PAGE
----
I personally feel like the matches would’ve been a bit more entertaining when both sides are evenly matched. But in this scenario, the Raiders go about trying to murder the Survivors and power up while the Survivors must scramble about gathering resources.
Instead of escaping, the Survivors can also choose to gang up against the Raider where at least four to five players will have to do a barrage of punches or special attacks that overwhelm and hopefully defeat the Raider.
While it may sound easy on paper, most players are unaware of the importance of teamwork. And instead of continuing with the momentum, most of the time they would instead attempt to either take on the invader alone or be too preoccupied with other needless activities.
Gacha and Battle Pass
The list of characters in the roster pool that we can Dragon Change into is unexpectedly large even during launch. There are at least 8 transformations that are available which are Goku, Vegeta, Gohan, Piccolo, Krillin, Trunks, Tien, Yamcha and Android 18. And given that the gacha banner is called Spirit Siphon Vol. 1, expect more characters to be added into the game soon.
Although, at the present time, there are no current indicators talking about the rates of pulling for a 5 Star characters, which can be annoying at times as I would like to at least know what are my odds before dumping in my life savings into a banner.
The character skills that we use during Dragon Change can be unlocked through either training or using Spirit Siphon. While the passive skills must be acquired through RNG, which in some circumstances have a 1% chance of appearing and requires a significant amount of grinding. Super attacks can be acquired through training but they are usually quite expensive.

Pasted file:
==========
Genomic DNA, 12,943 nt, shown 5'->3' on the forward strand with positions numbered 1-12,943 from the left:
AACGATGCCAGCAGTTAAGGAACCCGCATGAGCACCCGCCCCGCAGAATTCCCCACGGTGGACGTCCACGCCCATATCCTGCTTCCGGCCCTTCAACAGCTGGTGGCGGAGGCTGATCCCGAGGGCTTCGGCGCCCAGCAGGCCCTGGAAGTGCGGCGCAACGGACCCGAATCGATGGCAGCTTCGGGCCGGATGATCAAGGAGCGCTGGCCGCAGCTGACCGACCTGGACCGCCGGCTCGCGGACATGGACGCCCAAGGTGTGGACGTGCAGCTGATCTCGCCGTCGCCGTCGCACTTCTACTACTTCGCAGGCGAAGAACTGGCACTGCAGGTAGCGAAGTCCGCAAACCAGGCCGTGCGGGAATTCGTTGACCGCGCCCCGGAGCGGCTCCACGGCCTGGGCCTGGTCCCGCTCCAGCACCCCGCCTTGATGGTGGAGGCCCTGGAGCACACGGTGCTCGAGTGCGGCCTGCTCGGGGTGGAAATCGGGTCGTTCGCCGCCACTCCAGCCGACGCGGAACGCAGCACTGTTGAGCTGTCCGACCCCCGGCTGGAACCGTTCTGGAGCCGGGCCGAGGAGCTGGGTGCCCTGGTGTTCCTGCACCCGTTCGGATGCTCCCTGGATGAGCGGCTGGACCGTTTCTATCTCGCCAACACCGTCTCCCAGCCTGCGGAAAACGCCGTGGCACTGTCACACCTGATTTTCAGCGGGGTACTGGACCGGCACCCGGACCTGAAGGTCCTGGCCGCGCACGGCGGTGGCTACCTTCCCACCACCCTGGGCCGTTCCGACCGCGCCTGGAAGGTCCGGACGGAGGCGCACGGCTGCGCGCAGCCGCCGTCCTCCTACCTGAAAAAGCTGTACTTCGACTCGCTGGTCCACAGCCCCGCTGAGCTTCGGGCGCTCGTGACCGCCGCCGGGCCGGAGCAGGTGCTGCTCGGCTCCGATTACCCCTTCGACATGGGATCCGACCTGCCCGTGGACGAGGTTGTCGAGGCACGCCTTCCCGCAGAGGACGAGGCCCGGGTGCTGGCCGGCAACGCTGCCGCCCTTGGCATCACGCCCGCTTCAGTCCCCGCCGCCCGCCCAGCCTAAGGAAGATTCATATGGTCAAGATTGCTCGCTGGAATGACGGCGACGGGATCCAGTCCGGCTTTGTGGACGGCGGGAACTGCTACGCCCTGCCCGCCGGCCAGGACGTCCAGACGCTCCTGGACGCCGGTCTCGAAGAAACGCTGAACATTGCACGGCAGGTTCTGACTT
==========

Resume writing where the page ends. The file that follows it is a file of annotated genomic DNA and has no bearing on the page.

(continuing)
A battle pass system is also introduced in Dragon Ball: The Breakers where the levels are separated by Dragon Tiers. The battle pass includes several resources such as Spirit Siphon pulls and cosmetic items. Players can advance in the Dragon Tiers by completing daily and weekly challenges or alternatively, spending real life money.
On the topic of the character skills, I personally feel like it allows for a lot of player expression. I was able to create a variety of Survivor loadouts, and no single loadout dominates the competition, even if you were to know the Raider playstyle. Which I believe to be a good thing which makes the gameplay balanced.
Additionally, the cosmetics are phenomenal and it manages to give a major throwback to the Dragon Ball franchise like Kid Goku till the early Dragon Ball Z eras.
From our review of Dragon Ball: The Breakers, the game has a few flaws but I wouldn’t consider it to be a bad game. My main gripe with the game lies with its inadequate tutorial that doesn’t help beginners which in turn would cause frustration to players that matches up with said beginner players.
Paired that up with the long grind for skills and uncertainties with the RNG, it would be a potential problem that would drive away players.
However, if everyone is at their best, the game is a lot of fun. The concept is great, running way from Frieza couldn’t be much more fun with the wide variety of playable skills at your disposal, all of which have the potential to be powerful in the appropriate solutions.
At the end of the day, I still find that exploring a Dragon Ball world from a civilian side perspective is really enjoyable. I believe that you would enjoy Dragon Ball: The Breakers if you have a squad or appreciate the franchise.
|They nailed the concept||Hard to understand mechanics|
|Controls are easy||Gacha is a grind, paired with low rates|
|Visuals are lovely||Less desirable practice mode|
Dragon Ball: The Breakers was reviewed on PlayStation 5.